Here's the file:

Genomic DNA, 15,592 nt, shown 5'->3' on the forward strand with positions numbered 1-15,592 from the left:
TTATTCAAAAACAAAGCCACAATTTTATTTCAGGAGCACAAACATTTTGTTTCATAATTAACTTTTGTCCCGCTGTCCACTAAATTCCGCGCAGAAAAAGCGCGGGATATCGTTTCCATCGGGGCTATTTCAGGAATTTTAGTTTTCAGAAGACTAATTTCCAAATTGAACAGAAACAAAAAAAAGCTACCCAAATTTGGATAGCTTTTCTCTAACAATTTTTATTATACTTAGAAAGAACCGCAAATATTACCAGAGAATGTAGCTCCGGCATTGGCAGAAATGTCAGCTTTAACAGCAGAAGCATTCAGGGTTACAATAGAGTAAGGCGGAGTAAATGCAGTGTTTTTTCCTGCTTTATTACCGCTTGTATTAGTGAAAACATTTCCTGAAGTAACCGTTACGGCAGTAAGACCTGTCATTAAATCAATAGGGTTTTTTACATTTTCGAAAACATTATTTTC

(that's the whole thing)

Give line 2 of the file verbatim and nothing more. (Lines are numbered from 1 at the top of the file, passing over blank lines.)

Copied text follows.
TTATTCAAAAACAAAGCCACAATTTTATTTCAGGAGCACAAACATTTTGTTTCATAATTAACTTTTGTCCCGCTGTCCACTAAATTCCGCGCAGAAAAAGCGCGGGATATCGTTTCCATCGGGGCTATTTCAGGAATTTTAGTTTTCAGAAGACTAATTTCCAAATTGAACAGAAACAAAAAAAAGCTACCCAAATTTGGATAGCTTTTCTCTAACAATTTTTATTATACTTAGAAAGAACCGCAAATATTACCAGAGAATGTAGCTCCGGCATTGGCAGAAATGTCAGCTTTAACAGCAGAAGCATTCAGGGTTACAATAGAGTAAGGCGGAGTAAATGCAGTGTTTTTTCCTGCTTTATTACCGCTTGTATTAGTGAAAACATTTCCTGAAGTAACCGTTACGGCAGTAAGACCTGTCATTAAATCAATAGGGTTTTTTACATTTTCGAAAACATTATTTTC